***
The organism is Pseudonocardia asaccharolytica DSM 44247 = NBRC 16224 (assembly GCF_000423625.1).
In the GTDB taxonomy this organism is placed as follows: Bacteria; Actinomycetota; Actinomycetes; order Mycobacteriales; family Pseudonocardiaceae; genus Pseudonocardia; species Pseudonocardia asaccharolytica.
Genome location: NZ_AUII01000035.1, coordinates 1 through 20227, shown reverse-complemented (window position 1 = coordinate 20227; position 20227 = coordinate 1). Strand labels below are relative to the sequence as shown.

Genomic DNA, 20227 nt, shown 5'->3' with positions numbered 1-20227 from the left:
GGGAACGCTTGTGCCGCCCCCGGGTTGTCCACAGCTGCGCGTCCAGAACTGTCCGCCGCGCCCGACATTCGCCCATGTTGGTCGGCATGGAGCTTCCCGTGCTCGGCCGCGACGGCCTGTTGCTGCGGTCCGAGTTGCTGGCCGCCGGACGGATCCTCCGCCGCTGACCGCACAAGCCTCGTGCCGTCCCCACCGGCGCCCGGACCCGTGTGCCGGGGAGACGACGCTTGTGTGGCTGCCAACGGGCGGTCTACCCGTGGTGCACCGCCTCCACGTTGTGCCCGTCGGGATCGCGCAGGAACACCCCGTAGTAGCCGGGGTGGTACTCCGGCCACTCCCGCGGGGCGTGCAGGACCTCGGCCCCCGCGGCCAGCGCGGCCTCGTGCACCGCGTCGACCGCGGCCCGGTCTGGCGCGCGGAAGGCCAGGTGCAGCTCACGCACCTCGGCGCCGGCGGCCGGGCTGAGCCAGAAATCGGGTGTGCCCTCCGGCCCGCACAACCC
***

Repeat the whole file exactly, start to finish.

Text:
The organism is Pseudonocardia asaccharolytica DSM 44247 = NBRC 16224 (assembly GCF_000423625.1).
In the GTDB taxonomy this organism is placed as follows: Bacteria; Actinomycetota; Actinomycetes; order Mycobacteriales; family Pseudonocardiaceae; genus Pseudonocardia; species Pseudonocardia asaccharolytica.
Genome location: NZ_AUII01000035.1, coordinates 1 through 20227, shown reverse-complemented (window position 1 = coordinate 20227; position 20227 = coordinate 1). Strand labels below are relative to the sequence as shown.

Genomic DNA, 20227 nt, shown 5'->3' with positions numbered 1-20227 from the left:
GGGAACGCTTGTGCCGCCCCCGGGTTGTCCACAGCTGCGCGTCCAGAACTGTCCGCCGCGCCCGACATTCGCCCATGTTGGTCGGCATGGAGCTTCCCGTGCTCGGCCGCGACGGCCTGTTGCTGCGGTCCGAGTTGCTGGCCGCCGGACGGATCCTCCGCCGCTGACCGCACAAGCCTCGTGCCGTCCCCACCGGCGCCCGGACCCGTGTGCCGGGGAGACGACGCTTGTGTGGCTGCCAACGGGCGGTCTACCCGTGGTGCACCGCCTCCACGTTGTGCCCGTCGGGATCGCGCAGGAACACCCCGTAGTAGCCGGGGTGGTACTCCGGCCACTCCCGCGGGGCGTGCAGGACCTCGGCCCCCGCGGCCAGCGCGGCCTCGTGCACCGCGTCGACCGCGGCCCGGTCTGGCGCGCGGAAGGCCAGGTGCAGCTCACGCACCTCGGCGCCGGCGGCCGGGCTGAGCCAGAAATCGGGTGTGCCCTCCGGCCCGCACAACCC